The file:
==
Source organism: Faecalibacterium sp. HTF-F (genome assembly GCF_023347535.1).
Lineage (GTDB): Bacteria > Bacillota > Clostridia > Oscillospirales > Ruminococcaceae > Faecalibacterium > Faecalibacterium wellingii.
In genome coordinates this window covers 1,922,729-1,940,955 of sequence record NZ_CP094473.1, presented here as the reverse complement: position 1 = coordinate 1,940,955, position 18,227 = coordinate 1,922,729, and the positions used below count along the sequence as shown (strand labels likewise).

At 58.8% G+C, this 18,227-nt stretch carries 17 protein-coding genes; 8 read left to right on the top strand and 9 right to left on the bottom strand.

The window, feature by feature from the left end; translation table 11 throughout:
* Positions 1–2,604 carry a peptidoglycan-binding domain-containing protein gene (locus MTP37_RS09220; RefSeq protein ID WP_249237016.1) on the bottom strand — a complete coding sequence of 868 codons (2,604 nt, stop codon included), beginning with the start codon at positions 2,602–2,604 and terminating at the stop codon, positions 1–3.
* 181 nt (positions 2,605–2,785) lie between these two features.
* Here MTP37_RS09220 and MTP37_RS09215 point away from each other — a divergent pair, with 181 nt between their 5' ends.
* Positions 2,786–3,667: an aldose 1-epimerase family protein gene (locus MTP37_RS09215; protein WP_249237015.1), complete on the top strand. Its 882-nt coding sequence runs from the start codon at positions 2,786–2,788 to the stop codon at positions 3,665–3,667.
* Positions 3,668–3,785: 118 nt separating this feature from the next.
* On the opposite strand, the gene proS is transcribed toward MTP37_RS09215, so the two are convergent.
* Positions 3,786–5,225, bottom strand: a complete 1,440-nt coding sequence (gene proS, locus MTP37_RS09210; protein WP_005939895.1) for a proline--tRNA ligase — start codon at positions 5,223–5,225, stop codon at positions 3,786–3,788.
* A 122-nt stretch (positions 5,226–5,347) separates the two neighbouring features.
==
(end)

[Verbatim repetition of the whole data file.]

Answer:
Source organism: Faecalibacterium sp. HTF-F (genome assembly GCF_023347535.1).
Lineage (GTDB): Bacteria > Bacillota > Clostridia > Oscillospirales > Ruminococcaceae > Faecalibacterium > Faecalibacterium wellingii.
In genome coordinates this window covers 1,922,729-1,940,955 of sequence record NZ_CP094473.1, presented here as the reverse complement: position 1 = coordinate 1,940,955, position 18,227 = coordinate 1,922,729, and the positions used below count along the sequence as shown (strand labels likewise).

At 58.8% G+C, this 18,227-nt stretch carries 17 protein-coding genes; 8 read left to right on the top strand and 9 right to left on the bottom strand.

The window, feature by feature from the left end; translation table 11 throughout:
* Positions 1–2,604 carry a peptidoglycan-binding domain-containing protein gene (locus MTP37_RS09220; RefSeq protein ID WP_249237016.1) on the bottom strand — a complete coding sequence of 868 codons (2,604 nt, stop codon included), beginning with the start codon at positions 2,602–2,604 and terminating at the stop codon, positions 1–3.
* 181 nt (positions 2,605–2,785) lie between these two features.
* Here MTP37_RS09220 and MTP37_RS09215 point away from each other — a divergent pair, with 181 nt between their 5' ends.
* Positions 2,786–3,667: an aldose 1-epimerase family protein gene (locus MTP37_RS09215; protein WP_249237015.1), complete on the top strand. Its 882-nt coding sequence runs from the start codon at positions 2,786–2,788 to the stop codon at positions 3,665–3,667.
* Positions 3,668–3,785: 118 nt separating this feature from the next.
* On the opposite strand, the gene proS is transcribed toward MTP37_RS09215, so the two are convergent.
* Positions 3,786–5,225, bottom strand: a complete 1,440-nt coding sequence (gene proS, locus MTP37_RS09210; protein WP_005939895.1) for a proline--tRNA ligase — start codon at positions 5,223–5,225, stop codon at positions 3,786–3,788.
* A 122-nt stretch (positions 5,226–5,347) separates the two neighbouring features.